Philanthropy can help build workforce

David Dodson
David Dodson

David Dodson

It’s been well documented that the South has a high school dropout problem. But we also have too many dropouts from community colleges and universities — and philanthropy  can play a significant role in solving the problem.

MDC’s just-published second installment of The State of the South 2010 finds most Southern states lag not just the U.S. but many developed nations in educational attainment.

Between high school and college — associate’s degrees, job training certificates, four-year diplomas — the South is losing students just when the region needs a well-educated workforce to help it emerge from a crippling recession.

By 2018, it is projected that 49 percent to 64 percent of jobs in Southern states will require some post-secondary education, or more simply, any education after high school that provides the skills and training necessary to compete for living-wage work.

And as the region’s largely white Baby Boomers move into retirement, the South will become increasingly reliant on a workforce more diverse than any it has ever seen.

Yet black and Hispanic students graduate at only half the rate of white students in some Southern states.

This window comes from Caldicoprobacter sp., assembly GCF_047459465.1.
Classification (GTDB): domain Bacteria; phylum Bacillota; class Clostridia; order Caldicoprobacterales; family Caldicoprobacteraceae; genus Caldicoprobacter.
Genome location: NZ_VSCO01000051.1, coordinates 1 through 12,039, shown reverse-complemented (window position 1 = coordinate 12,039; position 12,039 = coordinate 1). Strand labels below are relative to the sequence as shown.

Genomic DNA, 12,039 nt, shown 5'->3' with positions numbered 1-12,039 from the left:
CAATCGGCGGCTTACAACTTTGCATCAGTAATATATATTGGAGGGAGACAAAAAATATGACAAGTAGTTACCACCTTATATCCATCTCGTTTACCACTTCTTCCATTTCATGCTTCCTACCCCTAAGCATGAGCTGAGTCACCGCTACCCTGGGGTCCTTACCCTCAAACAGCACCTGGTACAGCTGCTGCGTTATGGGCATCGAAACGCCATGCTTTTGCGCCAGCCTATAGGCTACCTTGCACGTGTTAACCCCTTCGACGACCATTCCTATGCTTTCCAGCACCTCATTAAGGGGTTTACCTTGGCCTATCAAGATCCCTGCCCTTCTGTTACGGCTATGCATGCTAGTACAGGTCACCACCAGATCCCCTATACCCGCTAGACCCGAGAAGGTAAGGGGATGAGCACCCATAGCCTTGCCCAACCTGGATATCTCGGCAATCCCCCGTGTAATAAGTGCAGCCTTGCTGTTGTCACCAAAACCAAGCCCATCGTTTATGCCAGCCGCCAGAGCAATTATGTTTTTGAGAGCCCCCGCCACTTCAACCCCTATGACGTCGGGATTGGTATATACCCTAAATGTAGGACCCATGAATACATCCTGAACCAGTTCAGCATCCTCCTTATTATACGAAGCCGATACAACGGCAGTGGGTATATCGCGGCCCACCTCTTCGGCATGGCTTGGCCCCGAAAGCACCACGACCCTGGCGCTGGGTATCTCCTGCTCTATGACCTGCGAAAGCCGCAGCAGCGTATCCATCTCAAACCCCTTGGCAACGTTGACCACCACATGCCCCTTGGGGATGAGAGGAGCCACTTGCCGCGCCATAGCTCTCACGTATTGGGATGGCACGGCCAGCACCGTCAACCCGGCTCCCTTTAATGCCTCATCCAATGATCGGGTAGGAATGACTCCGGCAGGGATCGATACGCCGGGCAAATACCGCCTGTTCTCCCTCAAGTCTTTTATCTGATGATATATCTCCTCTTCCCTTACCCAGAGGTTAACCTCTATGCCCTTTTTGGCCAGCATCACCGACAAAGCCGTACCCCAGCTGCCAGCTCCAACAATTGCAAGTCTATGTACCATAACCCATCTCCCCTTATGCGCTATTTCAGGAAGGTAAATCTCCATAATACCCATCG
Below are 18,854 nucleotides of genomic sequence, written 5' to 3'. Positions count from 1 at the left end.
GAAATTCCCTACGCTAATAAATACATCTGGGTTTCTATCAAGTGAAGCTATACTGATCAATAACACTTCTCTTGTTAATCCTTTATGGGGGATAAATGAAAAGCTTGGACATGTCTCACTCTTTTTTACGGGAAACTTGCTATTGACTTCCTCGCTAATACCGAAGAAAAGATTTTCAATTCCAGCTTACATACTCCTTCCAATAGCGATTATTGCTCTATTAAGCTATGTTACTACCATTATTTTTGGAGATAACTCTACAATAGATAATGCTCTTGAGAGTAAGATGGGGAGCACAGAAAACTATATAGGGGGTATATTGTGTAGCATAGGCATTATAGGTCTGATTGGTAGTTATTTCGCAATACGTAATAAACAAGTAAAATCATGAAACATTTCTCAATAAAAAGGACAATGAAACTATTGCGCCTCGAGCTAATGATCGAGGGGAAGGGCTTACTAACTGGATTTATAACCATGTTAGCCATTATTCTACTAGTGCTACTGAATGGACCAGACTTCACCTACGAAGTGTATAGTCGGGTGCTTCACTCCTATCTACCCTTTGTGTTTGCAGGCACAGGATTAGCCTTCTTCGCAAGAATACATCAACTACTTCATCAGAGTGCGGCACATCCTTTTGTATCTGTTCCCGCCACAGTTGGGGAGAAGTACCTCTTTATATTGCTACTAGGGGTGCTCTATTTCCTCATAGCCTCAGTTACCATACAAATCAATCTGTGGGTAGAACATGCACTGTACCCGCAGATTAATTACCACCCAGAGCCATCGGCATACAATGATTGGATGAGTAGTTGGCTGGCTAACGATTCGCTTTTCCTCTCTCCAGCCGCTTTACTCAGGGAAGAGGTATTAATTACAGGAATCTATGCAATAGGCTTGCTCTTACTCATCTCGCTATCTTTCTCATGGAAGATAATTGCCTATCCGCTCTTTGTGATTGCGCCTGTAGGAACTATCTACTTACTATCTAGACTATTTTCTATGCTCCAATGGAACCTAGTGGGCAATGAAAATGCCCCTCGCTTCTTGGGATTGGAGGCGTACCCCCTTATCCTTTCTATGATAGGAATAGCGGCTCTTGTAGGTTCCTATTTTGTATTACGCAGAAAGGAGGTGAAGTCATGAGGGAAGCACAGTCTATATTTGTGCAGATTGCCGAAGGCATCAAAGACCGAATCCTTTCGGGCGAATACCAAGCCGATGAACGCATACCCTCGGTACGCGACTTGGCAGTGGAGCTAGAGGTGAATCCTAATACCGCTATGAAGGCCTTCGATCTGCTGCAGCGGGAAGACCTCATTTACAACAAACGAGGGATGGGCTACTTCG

Helping to lead this effort must be the region’s philanthropic community.

In the Dan River region of southwestern Virginia, for example, philanthropy has helped transform a dying manufacturing economy into a thriving high-tech one with the skilled workforce necessary to attract national and international industries.

A leader of that effort has been the Danville Regional Foundation, which is working to build a more inclusive civic culture and an evidence-based roadmap for connecting more young people with the degrees and credentials necessary for living-wage jobs, particularly through Danville Community College.

And the Future of the Piedmont Foundation created the Institute for Advanced Learning and Research, a $70 million research institute and incubator.

Now in Danville, closed textile mills are being replaced by IKEA subsidiaries that have well-trained workers to operate their computerized machinery.

In 2007’s The State of the South report, the authors described philanthropy as the South’s “passing gear” in transforming the region into a more economically robust and culturally equitable region.

Today, the region needs the bold, innovative, and visionary leadership of philanthropy to help mend the region’s leaky educational pipeline and connect more young adults to the jobs that will be essential for the South be a leader in the 21st century global economy.

David Dodson is president of MDC, a Chapel Hill-based nonprofit dedicated to advancing economic and educational opportunity.

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